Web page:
Championship trends, 28 Dec 2016
I’ve used the Christmas break to get another new type of graphic finished, which is explained in full here and briefly below.
Basically these are adapted from a very similar design by the excellent Swedish blogger Zorba138 intended to track both long-term performance and whether this was an underachievement or an overachievement based on the balance of chances created.
There are two lines: one showing the rolling average of a club’s goal difference over the last 10 league games (blue line) and the other the rolling average of their expected goal difference (red line) based on the quality of chances they’ve created and faced.
Comparing these two allows us to see not only how a club’s performances have changed over time, but also whether there were any differences between the balance of chances created (a useful measure of underlying performance) and goals scored.
These are highlighted in blue (where goal difference is higher than chances created, suggesting overachievement) and red (for the reverse, signalling potential underachievement).
Over the long term we’d expect the two lines to converge unless there’s a significant difference in a club’s attacking or defensive skill compared to the average for the division. We can’t tell from the data alone whether skill or luck is the cause, but the longer a difference persists the more I’d suspect the former.
Below I’ve created a graphic for each club (in alphabetical order) with some short commentary for each:
Villa’s graph is dominated by red, suggesting that there were problems with execution on top of the poor performances in their previous two Premier League seasons. While things have improved this term, the steadily modest position of the red line says “top half” rather than “top six” at the moment.
Last season was a crazy one for Barnsley, swinging from massive underachievement in the first half to overachievement in the second. Despite a promising start to this campaign, their underlying performances have dipped worryingly and they could still find themselves in danger of relegation.
There’s more blue than red here, suggesting that the recently-departed Gary Rowett was getting far better results than the performances suggested. The fact that the red line spent virtually all of last season in negative territory means that the top half finish they secured was a significant overachievement. The recent dip in performances (which may have triggered Rowett’s exit) could well have been a self-correction rather than a decline.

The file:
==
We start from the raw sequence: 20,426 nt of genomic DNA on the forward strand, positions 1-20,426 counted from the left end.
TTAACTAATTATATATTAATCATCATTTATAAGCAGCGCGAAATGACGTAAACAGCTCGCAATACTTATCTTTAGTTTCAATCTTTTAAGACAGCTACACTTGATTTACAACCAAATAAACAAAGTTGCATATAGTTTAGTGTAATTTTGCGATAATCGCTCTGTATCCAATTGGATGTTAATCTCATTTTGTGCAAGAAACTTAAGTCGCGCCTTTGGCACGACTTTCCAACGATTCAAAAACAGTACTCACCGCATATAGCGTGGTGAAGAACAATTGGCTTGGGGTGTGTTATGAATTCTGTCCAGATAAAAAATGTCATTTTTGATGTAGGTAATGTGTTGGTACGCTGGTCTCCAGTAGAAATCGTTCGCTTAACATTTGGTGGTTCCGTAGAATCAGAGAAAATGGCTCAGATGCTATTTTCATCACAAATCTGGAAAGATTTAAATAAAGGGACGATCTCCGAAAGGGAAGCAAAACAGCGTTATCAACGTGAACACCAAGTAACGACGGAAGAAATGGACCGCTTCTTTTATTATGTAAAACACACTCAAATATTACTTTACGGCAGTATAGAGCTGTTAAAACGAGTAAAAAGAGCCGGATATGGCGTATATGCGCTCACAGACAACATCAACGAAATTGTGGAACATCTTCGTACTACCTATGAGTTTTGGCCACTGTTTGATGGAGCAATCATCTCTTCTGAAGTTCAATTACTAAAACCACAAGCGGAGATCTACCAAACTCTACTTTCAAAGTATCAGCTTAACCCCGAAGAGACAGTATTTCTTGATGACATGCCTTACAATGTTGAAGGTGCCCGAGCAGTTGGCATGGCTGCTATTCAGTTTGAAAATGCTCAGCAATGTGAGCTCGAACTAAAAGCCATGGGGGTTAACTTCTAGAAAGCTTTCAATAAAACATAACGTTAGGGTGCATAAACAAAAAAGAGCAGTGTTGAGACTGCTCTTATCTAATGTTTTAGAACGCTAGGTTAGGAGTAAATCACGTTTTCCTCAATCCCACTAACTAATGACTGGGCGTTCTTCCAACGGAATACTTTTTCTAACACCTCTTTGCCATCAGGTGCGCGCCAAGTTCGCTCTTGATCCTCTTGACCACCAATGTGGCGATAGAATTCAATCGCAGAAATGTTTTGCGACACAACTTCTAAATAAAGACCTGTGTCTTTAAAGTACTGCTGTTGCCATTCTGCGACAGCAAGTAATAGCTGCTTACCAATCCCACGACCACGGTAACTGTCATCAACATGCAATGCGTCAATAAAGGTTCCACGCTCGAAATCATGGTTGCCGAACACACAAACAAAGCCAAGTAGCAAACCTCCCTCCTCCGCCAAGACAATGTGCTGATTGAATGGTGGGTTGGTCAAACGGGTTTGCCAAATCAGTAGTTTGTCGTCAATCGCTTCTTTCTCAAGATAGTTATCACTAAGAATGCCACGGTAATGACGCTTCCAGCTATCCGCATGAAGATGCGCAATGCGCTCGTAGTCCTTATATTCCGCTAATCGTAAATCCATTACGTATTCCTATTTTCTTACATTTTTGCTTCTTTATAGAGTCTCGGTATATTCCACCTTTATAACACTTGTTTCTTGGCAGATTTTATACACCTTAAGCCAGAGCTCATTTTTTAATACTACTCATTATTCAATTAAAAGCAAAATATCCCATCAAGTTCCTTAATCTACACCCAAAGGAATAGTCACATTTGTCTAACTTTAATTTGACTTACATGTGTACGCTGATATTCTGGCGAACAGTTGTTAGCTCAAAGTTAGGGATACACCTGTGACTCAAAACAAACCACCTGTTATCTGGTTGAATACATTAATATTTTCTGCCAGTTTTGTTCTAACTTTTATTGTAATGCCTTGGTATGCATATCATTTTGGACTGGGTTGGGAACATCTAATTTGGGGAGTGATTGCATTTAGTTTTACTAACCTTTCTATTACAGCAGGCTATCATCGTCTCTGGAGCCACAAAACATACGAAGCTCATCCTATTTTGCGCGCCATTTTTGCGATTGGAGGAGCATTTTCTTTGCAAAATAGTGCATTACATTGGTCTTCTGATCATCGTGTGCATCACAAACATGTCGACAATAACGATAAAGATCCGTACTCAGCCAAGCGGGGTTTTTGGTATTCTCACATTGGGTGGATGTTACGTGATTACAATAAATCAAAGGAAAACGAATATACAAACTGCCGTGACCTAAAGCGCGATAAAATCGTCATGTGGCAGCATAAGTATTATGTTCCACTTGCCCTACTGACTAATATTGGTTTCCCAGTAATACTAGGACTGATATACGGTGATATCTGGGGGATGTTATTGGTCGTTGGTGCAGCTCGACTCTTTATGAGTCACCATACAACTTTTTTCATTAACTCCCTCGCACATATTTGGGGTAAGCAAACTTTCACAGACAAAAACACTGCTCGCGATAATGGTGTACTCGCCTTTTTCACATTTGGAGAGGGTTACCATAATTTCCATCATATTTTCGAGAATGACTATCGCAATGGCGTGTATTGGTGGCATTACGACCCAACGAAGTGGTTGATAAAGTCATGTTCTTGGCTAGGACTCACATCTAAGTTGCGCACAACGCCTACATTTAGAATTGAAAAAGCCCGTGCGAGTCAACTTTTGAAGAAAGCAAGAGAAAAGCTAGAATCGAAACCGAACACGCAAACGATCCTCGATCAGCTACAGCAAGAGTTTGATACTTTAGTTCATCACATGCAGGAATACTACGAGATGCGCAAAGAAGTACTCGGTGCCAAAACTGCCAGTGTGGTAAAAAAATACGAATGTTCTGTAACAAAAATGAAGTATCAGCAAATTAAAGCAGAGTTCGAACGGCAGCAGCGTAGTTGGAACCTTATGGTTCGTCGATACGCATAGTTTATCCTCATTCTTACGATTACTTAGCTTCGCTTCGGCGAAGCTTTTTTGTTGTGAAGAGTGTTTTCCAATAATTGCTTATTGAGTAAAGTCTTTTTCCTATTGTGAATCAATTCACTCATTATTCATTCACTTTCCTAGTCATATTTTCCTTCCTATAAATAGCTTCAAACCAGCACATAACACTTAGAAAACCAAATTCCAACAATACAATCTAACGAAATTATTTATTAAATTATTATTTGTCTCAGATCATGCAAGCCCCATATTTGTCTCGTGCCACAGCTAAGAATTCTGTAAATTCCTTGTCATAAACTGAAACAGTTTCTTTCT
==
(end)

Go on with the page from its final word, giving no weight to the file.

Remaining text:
Blackburn look to have underachieved a fair bit over the last calendar year, with plenty of red at the back end of last season and the start of this one. However they’ve not looked anywhere near as impressive as they did until the back end of the previous campaign.
Since the start of last season, Brentford’s performances have been pretty steady and “mid-table”-ish: the red line barely deviates from a zero expected goal difference. However the blue line is all over the place, with huge swings in results that are far more dramatic.
Until the back end of last season, Brighton’s results and performances had been tracking each other fairly closely, albeit with outcomes slightly worse overall than they could expect. However we’re now in the second of two recent spells in which they’re significantly outperforming the balance of chances created. Given the resources at their disposal, this may have something to do with the quality of their squad – we’ll see a similar pattern with Newcastle below.
The first season here is City’s promotion from League 1, with the tougher opposition in the Championship the following year unsurprisingly hitting their performances hard. It looks like the ship has been steadied since the second half of last season, despite a recent dip.
Both 2014/15 and 2015/16 saw the Brewers promoted, with their expected goal difference staying almost entirely positive throughout. After an alarming dip early this term their performances have largely recovered, although their results have yet to see a similar boost.
Cardiff’s horrible start to the season continued a downward trend that began at the back end of the previous campaign. However results looked far worse than the underlying performances, so perhaps there was no need to change managers, although there’s no guarantee that they’d have recovered as sharply.
Even at the lowest point of their horrible start to the season, Derby’s performances looked decent – they were never a bad side, although Nigel Pearson was clearly struggling to achieve a cutting edge up front. Under Steve McClaren they’re now into what appears to be a traditional “blue patch”.